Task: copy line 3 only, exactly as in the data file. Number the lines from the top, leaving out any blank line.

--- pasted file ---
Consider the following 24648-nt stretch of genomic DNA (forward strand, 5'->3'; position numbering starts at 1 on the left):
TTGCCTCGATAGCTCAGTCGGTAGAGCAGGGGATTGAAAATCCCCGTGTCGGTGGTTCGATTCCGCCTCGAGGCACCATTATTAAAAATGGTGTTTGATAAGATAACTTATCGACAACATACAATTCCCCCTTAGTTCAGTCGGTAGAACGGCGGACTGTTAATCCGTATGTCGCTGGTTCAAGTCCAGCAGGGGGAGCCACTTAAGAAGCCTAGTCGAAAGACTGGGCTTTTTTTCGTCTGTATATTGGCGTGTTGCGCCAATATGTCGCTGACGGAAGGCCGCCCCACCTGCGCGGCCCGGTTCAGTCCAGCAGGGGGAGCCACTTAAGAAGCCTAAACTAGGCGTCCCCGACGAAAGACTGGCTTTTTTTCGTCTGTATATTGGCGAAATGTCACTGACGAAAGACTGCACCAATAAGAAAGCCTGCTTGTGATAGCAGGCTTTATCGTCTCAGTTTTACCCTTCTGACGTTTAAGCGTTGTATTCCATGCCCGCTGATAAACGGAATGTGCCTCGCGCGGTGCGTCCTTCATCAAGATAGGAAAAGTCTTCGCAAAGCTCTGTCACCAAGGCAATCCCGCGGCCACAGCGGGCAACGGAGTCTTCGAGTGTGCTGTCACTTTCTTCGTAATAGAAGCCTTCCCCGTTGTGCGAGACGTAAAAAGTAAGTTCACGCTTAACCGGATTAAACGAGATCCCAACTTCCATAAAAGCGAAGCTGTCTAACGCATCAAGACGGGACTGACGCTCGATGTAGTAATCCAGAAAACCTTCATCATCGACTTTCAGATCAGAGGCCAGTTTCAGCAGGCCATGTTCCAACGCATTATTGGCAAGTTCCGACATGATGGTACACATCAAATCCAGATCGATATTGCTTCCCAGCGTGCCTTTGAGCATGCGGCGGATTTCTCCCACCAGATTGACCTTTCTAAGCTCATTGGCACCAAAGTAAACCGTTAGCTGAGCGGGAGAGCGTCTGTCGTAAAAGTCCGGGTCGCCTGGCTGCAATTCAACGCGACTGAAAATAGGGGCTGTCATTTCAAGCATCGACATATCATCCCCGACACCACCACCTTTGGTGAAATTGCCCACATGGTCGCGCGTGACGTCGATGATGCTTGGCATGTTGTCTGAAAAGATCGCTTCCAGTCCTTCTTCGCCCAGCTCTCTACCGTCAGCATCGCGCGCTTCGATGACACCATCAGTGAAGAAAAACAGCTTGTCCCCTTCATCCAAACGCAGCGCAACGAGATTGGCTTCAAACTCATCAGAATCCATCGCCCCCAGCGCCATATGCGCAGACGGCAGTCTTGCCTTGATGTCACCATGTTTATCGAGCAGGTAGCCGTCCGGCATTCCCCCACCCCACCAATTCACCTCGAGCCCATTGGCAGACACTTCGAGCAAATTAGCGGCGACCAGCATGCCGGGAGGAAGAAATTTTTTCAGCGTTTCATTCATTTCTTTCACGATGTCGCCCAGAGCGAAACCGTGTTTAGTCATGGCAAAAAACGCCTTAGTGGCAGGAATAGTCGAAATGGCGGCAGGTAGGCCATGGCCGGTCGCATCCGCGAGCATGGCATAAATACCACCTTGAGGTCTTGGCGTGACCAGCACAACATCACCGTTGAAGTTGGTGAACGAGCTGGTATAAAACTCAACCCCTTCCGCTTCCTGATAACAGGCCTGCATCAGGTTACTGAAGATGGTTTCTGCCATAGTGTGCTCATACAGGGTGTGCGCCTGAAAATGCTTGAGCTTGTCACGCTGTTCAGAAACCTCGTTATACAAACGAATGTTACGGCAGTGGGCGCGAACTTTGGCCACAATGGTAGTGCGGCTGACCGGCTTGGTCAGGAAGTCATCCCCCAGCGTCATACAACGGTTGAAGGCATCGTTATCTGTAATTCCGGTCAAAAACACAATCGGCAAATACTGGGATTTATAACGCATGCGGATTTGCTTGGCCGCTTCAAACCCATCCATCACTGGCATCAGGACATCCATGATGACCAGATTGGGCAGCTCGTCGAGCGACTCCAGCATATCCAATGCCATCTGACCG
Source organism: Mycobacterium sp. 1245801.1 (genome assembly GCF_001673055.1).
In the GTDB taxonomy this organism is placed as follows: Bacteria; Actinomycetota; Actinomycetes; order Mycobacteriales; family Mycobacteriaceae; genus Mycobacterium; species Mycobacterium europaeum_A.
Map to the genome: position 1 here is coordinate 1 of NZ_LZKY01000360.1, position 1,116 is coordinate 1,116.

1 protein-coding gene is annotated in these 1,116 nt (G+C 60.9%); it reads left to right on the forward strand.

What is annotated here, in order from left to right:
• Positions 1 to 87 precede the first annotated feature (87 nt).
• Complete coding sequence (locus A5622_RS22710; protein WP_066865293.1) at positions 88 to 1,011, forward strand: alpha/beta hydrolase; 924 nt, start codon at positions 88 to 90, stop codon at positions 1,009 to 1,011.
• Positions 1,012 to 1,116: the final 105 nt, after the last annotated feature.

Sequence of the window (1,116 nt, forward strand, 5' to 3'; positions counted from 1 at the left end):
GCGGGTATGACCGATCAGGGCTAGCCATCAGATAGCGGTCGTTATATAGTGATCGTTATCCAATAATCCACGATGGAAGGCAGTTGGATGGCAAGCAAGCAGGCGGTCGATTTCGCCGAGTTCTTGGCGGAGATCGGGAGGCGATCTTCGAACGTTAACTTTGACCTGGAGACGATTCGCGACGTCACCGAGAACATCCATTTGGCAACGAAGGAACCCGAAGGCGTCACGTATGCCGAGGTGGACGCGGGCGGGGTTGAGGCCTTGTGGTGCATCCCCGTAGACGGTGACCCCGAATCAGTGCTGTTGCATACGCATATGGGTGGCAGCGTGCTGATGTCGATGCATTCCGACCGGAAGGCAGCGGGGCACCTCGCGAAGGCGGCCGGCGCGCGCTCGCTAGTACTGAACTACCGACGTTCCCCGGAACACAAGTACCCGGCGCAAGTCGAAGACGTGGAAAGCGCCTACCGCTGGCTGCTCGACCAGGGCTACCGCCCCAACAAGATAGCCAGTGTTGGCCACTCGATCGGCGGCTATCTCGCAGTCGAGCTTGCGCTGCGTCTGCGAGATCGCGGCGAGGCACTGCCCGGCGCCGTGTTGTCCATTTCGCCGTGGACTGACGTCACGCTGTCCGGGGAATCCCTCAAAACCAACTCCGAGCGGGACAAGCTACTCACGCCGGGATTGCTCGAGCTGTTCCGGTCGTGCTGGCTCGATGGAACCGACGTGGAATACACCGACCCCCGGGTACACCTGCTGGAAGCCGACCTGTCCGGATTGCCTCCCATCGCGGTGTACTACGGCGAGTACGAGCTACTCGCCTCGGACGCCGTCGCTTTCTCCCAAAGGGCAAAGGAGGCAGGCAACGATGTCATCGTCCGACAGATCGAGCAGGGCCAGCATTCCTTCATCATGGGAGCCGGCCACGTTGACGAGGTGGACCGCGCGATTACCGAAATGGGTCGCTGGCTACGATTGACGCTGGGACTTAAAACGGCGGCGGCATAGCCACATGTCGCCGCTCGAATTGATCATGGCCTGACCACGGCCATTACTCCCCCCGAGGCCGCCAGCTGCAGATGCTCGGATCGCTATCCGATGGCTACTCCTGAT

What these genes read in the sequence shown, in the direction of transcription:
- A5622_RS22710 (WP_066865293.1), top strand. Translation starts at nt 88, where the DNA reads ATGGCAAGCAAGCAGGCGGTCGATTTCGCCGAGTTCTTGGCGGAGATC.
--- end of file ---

Source organism: Mycobacterium sp. 1245801.1 (genome assembly GCF_001673055.1).